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Effects of inulin and Jerusalem artichoke (Helianthus tuberosus) as prebiotic ingredients in the diet of juvenile Nile tilapia (Oreochromis niloticus)


Tilapia production has increased intensely to meet the growing global demand for fishery products. In particular, production of Nile tilapia (Oreochromis niloticus) has commercially dominated the farm-raised tilapia industry. Although Nile tilapia are easy to culture and fast growing in tropical areas, mass death in tilapia farms due to outbreaks of disease occasionally occurs, particularly when the water temperature is high during summer. Chemotherapeutic agents such as antibiotics have been used to control the risk of disease in tilapia farms. However, the overuse of antibiotics in fish farms may pose a threat to public health and also adversely impact the ecosystem. Application of biotherapeutics such as prebiotics as an alternative to chemotherapy may prove to be an environmentally friendly tool for use in fish farming.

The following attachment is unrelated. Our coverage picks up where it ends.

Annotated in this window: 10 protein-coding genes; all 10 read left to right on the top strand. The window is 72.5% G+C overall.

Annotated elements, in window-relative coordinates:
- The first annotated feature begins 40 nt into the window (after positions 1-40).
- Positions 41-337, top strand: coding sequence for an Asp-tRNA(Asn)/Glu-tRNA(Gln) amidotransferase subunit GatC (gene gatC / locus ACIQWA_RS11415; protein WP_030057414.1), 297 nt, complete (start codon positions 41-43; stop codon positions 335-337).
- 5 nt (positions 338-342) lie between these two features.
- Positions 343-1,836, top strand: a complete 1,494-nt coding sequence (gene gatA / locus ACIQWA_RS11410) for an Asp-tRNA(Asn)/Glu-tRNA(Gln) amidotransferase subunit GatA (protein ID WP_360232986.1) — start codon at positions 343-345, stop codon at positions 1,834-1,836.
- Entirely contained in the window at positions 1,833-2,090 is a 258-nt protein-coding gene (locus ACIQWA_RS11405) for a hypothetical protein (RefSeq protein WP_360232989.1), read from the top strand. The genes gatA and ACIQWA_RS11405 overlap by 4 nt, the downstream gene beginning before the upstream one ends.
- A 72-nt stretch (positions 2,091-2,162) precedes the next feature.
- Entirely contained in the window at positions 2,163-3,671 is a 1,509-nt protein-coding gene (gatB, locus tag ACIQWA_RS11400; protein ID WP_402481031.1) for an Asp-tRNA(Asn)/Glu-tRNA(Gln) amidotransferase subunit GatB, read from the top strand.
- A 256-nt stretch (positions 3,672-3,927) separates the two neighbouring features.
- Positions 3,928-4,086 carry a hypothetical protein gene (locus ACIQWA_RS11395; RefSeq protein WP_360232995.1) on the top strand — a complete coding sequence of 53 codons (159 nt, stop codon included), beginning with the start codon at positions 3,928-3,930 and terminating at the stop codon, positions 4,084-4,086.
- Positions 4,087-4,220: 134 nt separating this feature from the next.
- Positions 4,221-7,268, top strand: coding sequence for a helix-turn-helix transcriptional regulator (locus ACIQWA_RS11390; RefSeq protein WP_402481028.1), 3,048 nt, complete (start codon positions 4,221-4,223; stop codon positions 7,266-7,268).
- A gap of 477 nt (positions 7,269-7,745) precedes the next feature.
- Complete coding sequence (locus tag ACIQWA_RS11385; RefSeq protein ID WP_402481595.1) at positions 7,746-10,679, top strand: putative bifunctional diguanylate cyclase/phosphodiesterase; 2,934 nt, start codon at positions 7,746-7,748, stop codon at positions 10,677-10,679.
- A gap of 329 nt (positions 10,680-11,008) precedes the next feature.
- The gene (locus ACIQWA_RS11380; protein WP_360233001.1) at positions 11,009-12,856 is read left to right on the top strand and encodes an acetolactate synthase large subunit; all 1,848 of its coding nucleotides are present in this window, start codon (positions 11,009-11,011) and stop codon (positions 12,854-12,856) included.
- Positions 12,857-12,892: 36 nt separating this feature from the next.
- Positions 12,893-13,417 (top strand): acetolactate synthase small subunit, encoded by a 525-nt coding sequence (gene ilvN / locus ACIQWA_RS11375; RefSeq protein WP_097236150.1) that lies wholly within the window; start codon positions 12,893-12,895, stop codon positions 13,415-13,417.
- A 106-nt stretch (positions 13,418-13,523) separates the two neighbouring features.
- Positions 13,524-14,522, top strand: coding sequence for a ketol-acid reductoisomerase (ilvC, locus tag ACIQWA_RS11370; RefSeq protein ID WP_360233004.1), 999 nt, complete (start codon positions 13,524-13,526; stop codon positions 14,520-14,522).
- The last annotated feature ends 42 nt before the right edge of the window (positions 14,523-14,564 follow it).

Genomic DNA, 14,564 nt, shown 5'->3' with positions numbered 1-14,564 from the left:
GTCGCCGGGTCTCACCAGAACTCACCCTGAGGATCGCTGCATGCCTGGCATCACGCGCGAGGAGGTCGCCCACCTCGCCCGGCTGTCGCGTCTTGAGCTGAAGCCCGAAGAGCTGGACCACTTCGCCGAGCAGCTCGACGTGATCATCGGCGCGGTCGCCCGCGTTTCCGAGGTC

Prebiotics are defined as non-digestible food ingredients that beneficially affect host health by selectively stimulating the growth and/or activity of healthful bacteria and by combating undesired bacteria in the intestinal tract. Inulin, which belongs to a class of carbohydrates known as fructans, is one of the most common prebiotics used in feed for livestock and aquatic animals. Inulin is composed of fructosyl residues, which are linked by -2,1-linkages. In humans and monogastric animals, fructans generally cannot be hydrolysed by digestive enzymes in the proximal intestinal tract. Instead, they are fermented in the large intestine or colon by beneficial bifidobacteria and other lactic acid producing bacteria, thereby enhancing their relative populations. Several dietary grades of inulin are available commercially, and their use as a dietary supplement in animal feed has been shownto enhance growthperformance,modulate intestinalmicrobiota, andimprovehematological andimmuneparameters in fish, poultry, and swine. Nevertheless, the use of inulin as a functional feed additive in the animal feed industry is limited by the cost of the inulin extraction process. Therefore, finding eco-friendly sources of fructan-type functional feed ingredients would contribute greatly to aquaculture productivity.